If you ask most people to think of vaccinations in animals, they will immediately think of dogs and cats or maybe horses, but there is another animal where regular vaccination is important, the rabbit. Unvaccinated rabbits, whether indoors (house rabbits) or outdoors are all at risk from some very distressing diseases.
It is easy to think of vaccinations for pets are a way for veterinary surgeons to make easy money. However it must be remembered that vets go into practice because they care about animal welfare. The main reason pet diseases are less obvious are because veterinary medicine has been developed and vaccination has saved countless lives. Although there are fewer cases of these diseases, there is still a real need to vaccinate. The bottom line is many of the diseases our animals can get vaccinated against can kill. Rabbits are certainly no exception.
Rabbits can be exposed to several infections but at present there are two that can be vaccinated against, Myxomatosis and Viral Haemorrhagic Disease (VHD). Myxomatosis What is it and how does it affect my rabbit? Myxomatosis is probably the most well-known disease in rabbits and is a virus. It has a devastating effect on rabbits that contract the disease with numerous distressing symptoms. The first signs owners might see are puffy eyes and swellings around the head. Because of the swollen eyes, owners often will phone a veterinary surgery and tell them their rabbit has 'sleepy eyes'. In many cases where owners take their infected rabbits to the vets, the rabbit is often put to sleep to save it from further suffering. The disease can also cause swollen lips and swellings on the inside of the ears. Most rabbits develop both inflammation on the genitals and anus. Usually within only 24hours the swellings on the eyes become so bad that they cause blindness. With all this soreness coupled with the blindness, eating and drinking becomes quickly more challenging. Although some rabbits can survive weeks, even months, death normally follows within 12 days - sometimes sooner in susceptible rabbits. Although not all affected rabbits die, those who do survive will need intensive nursing for a very long period and will be left with a great deal of scarring and scabs to the head and body. How is it spread? The disease is spread by the rabbit flea (Spilopsyllus cuniculi) - which is different to dog and cat fleas. It is also transferred by other blood sucking insects such as mosquitos. The myxomatosis virus can survive over the winter in the blood of hibernating rabbit fleas. Once an unvaccinated rabbit has come into contact with an infected insect, the incubation period, before any signs of the disease start to show, can be between 5 to 14 days. It only takes a minuscule amount of the live virus to be put into the rabbit skin, when the insect bites, for it to rapidly enter the rabbit's bloodstream. Within a few days the virus spreads to several sites over the rabbit. Viral Haemorrhagic Disease (VHD) What is it and how does it affect my rabbit? Viral Haemorrhagic Disease is also a virus. VHD is almost always fatal in rabbits, it is also very rapidly spread. Rabbits that have the virus can display the following symptoms:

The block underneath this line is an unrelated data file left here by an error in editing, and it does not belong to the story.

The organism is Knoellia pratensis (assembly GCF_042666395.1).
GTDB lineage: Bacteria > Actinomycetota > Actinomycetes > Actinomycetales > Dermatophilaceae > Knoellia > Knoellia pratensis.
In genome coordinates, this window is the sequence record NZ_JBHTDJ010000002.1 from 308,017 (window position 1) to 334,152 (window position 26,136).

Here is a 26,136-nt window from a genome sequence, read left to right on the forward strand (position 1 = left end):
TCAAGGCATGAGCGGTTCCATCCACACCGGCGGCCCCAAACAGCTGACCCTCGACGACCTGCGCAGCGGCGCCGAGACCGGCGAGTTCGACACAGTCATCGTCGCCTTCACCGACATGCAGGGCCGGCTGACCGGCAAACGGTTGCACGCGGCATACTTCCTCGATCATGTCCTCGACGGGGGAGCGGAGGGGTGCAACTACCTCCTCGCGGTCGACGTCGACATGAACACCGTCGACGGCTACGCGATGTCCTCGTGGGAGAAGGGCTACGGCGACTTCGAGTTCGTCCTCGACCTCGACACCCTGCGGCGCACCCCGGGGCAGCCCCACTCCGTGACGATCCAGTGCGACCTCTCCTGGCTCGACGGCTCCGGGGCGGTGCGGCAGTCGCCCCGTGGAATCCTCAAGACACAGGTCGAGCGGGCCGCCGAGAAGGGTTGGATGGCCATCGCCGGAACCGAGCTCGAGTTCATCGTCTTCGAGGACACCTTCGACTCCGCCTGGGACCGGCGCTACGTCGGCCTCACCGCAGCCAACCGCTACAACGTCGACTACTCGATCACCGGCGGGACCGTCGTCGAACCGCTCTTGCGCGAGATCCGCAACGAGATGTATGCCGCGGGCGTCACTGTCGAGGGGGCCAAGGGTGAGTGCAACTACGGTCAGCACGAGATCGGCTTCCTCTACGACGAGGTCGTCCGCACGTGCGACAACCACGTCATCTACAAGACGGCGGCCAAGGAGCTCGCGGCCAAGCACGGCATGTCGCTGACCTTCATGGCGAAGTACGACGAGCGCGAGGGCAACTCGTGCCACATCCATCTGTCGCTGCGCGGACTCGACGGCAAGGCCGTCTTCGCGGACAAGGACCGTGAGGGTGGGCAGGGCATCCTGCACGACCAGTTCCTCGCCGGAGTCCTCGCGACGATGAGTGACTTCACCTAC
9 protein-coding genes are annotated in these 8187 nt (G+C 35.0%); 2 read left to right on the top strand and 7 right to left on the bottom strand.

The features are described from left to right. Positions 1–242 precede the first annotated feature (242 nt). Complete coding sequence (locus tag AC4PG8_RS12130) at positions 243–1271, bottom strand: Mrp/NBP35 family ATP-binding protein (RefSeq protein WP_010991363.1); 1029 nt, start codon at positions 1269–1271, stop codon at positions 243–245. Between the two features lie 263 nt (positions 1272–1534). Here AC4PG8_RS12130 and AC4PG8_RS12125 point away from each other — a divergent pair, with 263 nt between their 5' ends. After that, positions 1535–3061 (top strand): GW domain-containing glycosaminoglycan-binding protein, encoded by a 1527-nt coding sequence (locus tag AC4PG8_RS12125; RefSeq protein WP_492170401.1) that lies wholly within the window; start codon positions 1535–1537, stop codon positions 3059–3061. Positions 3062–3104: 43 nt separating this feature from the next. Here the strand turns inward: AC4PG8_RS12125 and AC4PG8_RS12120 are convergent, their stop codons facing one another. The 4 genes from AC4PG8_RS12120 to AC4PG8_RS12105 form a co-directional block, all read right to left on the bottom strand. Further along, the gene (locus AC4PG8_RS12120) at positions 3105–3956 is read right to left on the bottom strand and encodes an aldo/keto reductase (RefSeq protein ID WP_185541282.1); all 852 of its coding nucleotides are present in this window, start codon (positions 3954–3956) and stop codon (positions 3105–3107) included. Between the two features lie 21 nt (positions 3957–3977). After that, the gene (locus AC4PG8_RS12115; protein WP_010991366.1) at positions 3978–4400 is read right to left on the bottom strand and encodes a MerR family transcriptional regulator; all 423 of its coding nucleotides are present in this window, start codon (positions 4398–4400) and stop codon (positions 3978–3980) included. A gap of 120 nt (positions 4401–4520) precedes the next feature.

The rabbit might also have internal bleeding of the lungs, guts and urinary tract. It is thought that some 50% of rabbits die without the owners even knowing the cause. How is it spread? VHD is spread by direct contact between rabbits this is common to both wild and domesticated species. However this disease can also be spread by indirect contact with people, clothing and shoes etc. contaminated with the disease. Unclean hutches and bedding can also contribute to the spread of VHD. How are the vaccinations given? Vaccines for the use against myxomatosis can be given to rabbits over 6 weeks of age, while VHD vaccination can be given from 5 weeks (but usually given at 10 to 12 weeks).The vaccine is by injection. All rabbit owners that have their animals vaccinated should also be aware that the vaccine can take up to 14 days to be effective and the animal should not be exposed to any risks during this time. Until recently the vaccination for myxomatosis had to be given with a minimum fortnight interval before the rabbit could be vaccinated against VHD. However advances in vaccine technique means there is now one vaccination that covers both diseases, your vet will be able to offer advice on this. Boosters should be given every year. In some areas where the risk is high, your vet might suggest a booster for myxomatosis every 6 months. Once your vet has vaccinated your rabbit, they will give you a vaccination certificate with all the details and dates, the rabbit was treated. It is very important to keep this certificate in a safe place as if your rabbit is going to be looked after, while you go on holiday, by a boarding centre, (some kennels and catteries will also look after rabbits), they will not take your rabbit without its certificate.
This disease can be only be controlled using two main methods; Insect control and vaccination. Flea control in rabbits, just as it is in dogs and cats, is vital. Outdoor rabbits should be kept well away from any wild rabbits that might enter the area. Flea preparations are available for rabbits as spot-on and sprays. Your vet will always be able to offer advice on the use of these products. By keeping the rabbits bedding dry will help discourage insects such as mosquitoes. Although no vaccine can guarantee 100% protection, prevention is better than cure. In the case of these two diseases in rabbits, it is the only way to offer the best possible chance of immunity.
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